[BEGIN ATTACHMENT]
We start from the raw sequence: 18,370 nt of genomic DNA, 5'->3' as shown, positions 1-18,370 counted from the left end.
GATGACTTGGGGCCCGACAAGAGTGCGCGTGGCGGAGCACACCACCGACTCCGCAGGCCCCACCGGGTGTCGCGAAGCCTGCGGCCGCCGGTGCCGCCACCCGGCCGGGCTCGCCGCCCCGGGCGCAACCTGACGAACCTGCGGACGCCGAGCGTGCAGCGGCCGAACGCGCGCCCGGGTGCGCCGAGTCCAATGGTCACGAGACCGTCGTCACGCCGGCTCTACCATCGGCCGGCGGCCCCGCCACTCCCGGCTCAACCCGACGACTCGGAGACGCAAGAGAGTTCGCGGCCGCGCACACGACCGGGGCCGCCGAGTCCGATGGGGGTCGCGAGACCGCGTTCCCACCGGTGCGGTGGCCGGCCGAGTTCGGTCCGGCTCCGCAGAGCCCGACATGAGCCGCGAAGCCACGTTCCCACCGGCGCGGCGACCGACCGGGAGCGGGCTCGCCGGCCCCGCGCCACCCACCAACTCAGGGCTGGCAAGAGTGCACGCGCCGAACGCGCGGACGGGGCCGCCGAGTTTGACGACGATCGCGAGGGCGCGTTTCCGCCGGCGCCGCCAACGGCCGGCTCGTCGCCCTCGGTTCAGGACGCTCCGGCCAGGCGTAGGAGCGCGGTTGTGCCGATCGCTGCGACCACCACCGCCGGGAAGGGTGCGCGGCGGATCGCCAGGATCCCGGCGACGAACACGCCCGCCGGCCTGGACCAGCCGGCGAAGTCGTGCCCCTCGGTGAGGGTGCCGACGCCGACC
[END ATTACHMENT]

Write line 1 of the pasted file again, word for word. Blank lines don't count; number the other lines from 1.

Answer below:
We start from the raw sequence: 18,370 nt of genomic DNA, 5'->3' as shown, positions 1-18,370 counted from the left end.